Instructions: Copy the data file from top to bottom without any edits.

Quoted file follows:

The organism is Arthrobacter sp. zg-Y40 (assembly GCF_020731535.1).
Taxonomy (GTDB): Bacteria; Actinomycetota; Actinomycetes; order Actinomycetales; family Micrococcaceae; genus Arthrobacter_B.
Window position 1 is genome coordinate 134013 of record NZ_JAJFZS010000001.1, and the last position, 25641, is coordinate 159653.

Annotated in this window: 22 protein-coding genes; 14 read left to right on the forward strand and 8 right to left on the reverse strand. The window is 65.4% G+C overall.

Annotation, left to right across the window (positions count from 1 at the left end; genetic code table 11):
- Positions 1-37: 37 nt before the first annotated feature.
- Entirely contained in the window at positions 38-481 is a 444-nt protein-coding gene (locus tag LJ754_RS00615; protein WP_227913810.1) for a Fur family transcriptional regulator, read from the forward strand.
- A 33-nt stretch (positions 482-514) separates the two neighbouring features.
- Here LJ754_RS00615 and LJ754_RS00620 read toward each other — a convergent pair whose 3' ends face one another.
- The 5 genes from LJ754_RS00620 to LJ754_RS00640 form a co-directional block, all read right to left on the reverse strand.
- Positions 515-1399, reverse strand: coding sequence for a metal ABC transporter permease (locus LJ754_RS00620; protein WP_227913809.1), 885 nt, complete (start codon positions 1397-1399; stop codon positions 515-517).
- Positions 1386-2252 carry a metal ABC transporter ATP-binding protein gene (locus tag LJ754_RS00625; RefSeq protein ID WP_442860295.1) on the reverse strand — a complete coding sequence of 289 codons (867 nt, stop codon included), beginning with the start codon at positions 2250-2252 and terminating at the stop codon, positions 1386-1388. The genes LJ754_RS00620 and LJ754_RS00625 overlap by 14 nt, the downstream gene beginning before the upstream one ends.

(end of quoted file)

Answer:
The organism is Arthrobacter sp. zg-Y40 (assembly GCF_020731535.1).
Taxonomy (GTDB): Bacteria; Actinomycetota; Actinomycetes; order Actinomycetales; family Micrococcaceae; genus Arthrobacter_B.
Window position 1 is genome coordinate 134013 of record NZ_JAJFZS010000001.1, and the last position, 25641, is coordinate 159653.

Annotated in this window: 22 protein-coding genes; 14 read left to right on the forward strand and 8 right to left on the reverse strand. The window is 65.4% G+C overall.

Annotation, left to right across the window (positions count from 1 at the left end; genetic code table 11):
- Positions 1-37: 37 nt before the first annotated feature.
- Entirely contained in the window at positions 38-481 is a 444-nt protein-coding gene (locus tag LJ754_RS00615; protein WP_227913810.1) for a Fur family transcriptional regulator, read from the forward strand.
- A 33-nt stretch (positions 482-514) separates the two neighbouring features.
- Here LJ754_RS00615 and LJ754_RS00620 read toward each other — a convergent pair whose 3' ends face one another.
- The 5 genes from LJ754_RS00620 to LJ754_RS00640 form a co-directional block, all read right to left on the reverse strand.
- Positions 515-1399, reverse strand: coding sequence for a metal ABC transporter permease (locus LJ754_RS00620; protein WP_227913809.1), 885 nt, complete (start codon positions 1397-1399; stop codon positions 515-517).
- Positions 1386-2252 carry a metal ABC transporter ATP-binding protein gene (locus tag LJ754_RS00625; RefSeq protein ID WP_442860295.1) on the reverse strand — a complete coding sequence of 289 codons (867 nt, stop codon included), beginning with the start codon at positions 2250-2252 and terminating at the stop codon, positions 1386-1388. The genes LJ754_RS00620 and LJ754_RS00625 overlap by 14 nt, the downstream gene beginning before the upstream one ends.